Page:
Where is the Ark of the CovenantQUESTION: Where is the Ark of the Covenant?ANSWER:
Where is the Ark of the Covenant? We don't know. But there is a lot of speculation...
Graham Hancock, a former East African correspondent for the Economist, believes that the Ark may be housed in the Saint Mary of Zion's Church in Axum, Ethiopia. Hancock published The Sign and the Seal: The Quest for the Lost Ark of the Covenant
in 1992 in which he presented his theory. Robert Cornuke, an investigator with B.A.S.E. Institute, has pursued this theory with multiple expeditions over the last few years.
Rabbis Shlomo Goren and Yehuda Getz believe that the Ark of the Covenant is hidden beneath the Temple Mount and is accessible through a series of underground passages. The Temple Mount is currently home to the Islamic Dome of the Rock Mosque and when the local Muslims discovered that excavations were being conducted beneath the Temple Mount, they threatened to riot. For the sake of peace, the Jewish authorities sealed up the entrance to the underground passageways.
Vendyl Jones believes that the mysterious Copper Scroll, discovered among the Dead Sea Scrolls in Qumran Cave 3, is a treasure map which leads to the exact location of the Ark of the Covenant. According to Vendyl, the Ark is hidden somewhere in a "cave with two columns, near the River of the Dome."
Ron Wyatt claims to have actually seen the Ark of the Covenant, hidden beneath Calvary where Christ was crucified. But that's not all. Wyatt also claims to have found every
site of archaeological interest to Christians, including Noah's Ark, Sodom and Gomorrah, the Red Sea crossing site and the real Mt Sinai, to name but a few. It should be noted that Wyatt isn't actually a qualified archaeologist. He's a nurse anesthetist. He supposedly made all of these discoveries while on vacation! Where's the proof? Wyatt hasn't been able to produce any.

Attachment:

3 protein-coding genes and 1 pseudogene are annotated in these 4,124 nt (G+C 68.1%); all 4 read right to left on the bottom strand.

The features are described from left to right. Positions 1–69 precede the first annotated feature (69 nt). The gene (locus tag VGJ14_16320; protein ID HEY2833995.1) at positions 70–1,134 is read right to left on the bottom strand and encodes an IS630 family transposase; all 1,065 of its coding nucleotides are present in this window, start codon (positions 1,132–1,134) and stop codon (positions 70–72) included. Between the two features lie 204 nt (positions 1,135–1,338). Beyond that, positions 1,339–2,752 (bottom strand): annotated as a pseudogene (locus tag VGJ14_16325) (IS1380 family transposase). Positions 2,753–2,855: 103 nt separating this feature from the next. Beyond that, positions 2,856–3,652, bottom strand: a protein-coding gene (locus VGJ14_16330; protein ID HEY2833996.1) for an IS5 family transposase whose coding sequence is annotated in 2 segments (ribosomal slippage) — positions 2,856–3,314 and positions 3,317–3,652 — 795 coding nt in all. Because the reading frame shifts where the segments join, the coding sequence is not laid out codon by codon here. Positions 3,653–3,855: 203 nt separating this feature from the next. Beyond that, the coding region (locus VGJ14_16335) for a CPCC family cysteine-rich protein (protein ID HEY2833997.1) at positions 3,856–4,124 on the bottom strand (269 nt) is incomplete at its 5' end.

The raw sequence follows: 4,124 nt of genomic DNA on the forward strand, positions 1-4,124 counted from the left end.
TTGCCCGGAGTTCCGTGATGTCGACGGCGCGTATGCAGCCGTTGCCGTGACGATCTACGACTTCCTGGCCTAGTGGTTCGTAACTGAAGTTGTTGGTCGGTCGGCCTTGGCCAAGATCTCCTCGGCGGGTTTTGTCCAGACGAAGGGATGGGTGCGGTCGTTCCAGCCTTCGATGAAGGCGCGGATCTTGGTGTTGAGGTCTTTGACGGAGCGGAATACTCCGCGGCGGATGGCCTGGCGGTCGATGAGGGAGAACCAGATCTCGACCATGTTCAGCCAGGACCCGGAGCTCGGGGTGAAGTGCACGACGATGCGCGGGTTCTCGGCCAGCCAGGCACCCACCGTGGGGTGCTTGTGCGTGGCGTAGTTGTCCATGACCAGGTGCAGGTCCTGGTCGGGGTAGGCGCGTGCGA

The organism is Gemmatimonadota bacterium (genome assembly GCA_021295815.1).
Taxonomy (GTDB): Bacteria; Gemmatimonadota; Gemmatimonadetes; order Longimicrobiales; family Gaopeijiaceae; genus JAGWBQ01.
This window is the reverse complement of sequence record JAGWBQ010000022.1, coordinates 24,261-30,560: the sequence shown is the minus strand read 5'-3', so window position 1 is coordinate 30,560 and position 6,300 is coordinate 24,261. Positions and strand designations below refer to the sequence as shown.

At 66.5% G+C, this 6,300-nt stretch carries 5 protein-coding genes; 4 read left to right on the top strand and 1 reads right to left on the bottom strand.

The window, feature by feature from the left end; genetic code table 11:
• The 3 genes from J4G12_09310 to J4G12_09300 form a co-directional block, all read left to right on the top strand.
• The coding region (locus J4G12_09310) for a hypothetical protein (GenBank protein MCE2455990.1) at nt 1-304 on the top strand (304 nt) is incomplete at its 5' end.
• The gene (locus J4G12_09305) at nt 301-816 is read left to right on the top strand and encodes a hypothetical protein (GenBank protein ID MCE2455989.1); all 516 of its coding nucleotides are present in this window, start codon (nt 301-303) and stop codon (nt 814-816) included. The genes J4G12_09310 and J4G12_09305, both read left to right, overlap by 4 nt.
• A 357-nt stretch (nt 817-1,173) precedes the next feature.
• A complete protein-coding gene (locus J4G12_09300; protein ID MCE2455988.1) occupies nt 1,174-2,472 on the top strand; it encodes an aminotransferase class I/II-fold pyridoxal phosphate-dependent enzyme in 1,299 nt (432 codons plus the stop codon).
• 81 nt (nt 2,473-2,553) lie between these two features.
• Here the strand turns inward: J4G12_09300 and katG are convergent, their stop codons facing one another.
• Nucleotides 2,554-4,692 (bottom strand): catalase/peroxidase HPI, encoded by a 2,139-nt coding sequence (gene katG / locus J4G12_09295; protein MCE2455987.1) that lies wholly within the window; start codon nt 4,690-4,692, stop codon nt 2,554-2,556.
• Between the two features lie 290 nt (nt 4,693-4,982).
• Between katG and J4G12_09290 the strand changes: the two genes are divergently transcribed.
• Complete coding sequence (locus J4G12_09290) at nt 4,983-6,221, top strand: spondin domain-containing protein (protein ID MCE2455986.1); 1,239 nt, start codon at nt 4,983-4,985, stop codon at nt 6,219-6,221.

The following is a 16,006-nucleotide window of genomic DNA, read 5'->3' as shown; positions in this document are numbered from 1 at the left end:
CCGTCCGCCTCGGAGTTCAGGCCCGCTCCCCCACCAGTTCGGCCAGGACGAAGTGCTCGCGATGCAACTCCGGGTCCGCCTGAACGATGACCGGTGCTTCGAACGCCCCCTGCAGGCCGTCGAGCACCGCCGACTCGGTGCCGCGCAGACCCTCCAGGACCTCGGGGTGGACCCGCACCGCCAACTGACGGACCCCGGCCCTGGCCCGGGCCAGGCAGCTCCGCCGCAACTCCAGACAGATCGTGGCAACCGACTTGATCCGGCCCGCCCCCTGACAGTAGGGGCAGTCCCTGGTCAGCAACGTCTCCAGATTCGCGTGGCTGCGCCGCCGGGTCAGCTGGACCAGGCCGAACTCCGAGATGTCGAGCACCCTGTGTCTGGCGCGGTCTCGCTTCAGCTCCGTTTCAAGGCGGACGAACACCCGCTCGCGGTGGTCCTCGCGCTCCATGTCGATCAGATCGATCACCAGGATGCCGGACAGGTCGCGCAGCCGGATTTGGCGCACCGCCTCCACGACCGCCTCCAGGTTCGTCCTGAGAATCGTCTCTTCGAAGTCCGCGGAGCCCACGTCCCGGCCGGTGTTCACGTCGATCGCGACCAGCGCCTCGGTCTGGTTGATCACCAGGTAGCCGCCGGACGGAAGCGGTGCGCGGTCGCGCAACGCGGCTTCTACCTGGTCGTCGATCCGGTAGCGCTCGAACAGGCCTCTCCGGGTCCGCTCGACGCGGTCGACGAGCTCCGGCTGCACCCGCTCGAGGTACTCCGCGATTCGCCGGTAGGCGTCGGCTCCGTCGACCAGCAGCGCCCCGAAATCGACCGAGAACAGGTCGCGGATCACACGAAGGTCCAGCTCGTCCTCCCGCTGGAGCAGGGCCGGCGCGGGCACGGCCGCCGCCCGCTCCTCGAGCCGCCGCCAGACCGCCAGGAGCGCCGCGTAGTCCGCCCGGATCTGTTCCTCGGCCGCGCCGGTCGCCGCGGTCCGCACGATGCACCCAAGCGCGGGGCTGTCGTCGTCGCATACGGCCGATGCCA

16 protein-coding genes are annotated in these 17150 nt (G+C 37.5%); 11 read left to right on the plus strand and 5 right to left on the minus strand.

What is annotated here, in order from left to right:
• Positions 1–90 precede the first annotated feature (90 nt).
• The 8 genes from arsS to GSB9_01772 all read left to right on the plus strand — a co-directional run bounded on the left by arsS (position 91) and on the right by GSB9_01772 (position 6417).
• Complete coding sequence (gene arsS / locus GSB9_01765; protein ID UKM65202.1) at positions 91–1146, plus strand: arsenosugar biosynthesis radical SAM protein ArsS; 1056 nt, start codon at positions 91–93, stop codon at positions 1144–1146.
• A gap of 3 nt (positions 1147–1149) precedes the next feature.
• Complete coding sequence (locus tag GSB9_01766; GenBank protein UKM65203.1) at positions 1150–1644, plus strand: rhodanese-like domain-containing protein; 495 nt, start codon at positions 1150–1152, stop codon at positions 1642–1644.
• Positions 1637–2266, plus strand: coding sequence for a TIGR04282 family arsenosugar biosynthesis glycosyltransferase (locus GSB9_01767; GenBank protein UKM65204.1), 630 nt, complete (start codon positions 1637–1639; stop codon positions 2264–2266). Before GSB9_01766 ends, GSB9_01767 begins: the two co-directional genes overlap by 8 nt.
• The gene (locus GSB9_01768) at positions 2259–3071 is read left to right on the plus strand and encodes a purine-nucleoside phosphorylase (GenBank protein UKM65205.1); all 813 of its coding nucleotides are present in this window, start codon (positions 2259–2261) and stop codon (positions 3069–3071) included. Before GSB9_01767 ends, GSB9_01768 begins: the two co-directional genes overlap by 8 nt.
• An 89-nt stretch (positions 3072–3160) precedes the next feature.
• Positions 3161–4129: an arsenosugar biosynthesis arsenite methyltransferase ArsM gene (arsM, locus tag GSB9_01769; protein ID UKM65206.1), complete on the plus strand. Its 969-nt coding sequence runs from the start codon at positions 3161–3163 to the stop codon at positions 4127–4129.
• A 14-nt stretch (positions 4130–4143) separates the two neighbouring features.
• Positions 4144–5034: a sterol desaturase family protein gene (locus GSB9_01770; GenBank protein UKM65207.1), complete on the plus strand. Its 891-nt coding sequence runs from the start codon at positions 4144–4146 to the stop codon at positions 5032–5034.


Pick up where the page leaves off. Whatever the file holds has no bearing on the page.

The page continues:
Some people believe that the Ark is hidden somewhere in or around Mt. Nebo on the Jordan River's east bank. In the apocryphal Second Maccabees, chapter 2, verses 1-8, we read how the prophet Jeremiah "following a divine revelation, ordered that the tent [i.e. the tabernacle of meeting] and the ark [i.e. the ark of the covenant] should accompany him and how he went off to the mountain which Moses climbed to see God's inheritance [i.e. Mt. Nebo; see Deuteronomy 31:1-4]. When Jeremiah arrived there, he found a room in a cave in which he put the tent, the ark, and the altar of incense; then he blocked up the entrance." (vv. 4-5) There is some debate as to whether or not this second-hand account (see v. 1) is trustworthy. Nevertheless, Tom Crotser claims to have actually seen the Ark in the Mt. Nebo region. He claims to have followed a passage way which he discovered on Mt. Pisgah (near Nebo). Croster, like Wyatt, has been unable to produce any proof whatsoever.
There is even an Irish tradition which says that the Ark is buried under the Hill of Tara in Ireland and is the source of the Irish pot-of-gold-at-the-end-of-the-rainbow legend. But where is the Ark of the Covenant really? We don't know. It's that simple. The Ark of the Covenant remains a hidden treasure waiting to be discovered.
This article is also available in Spanish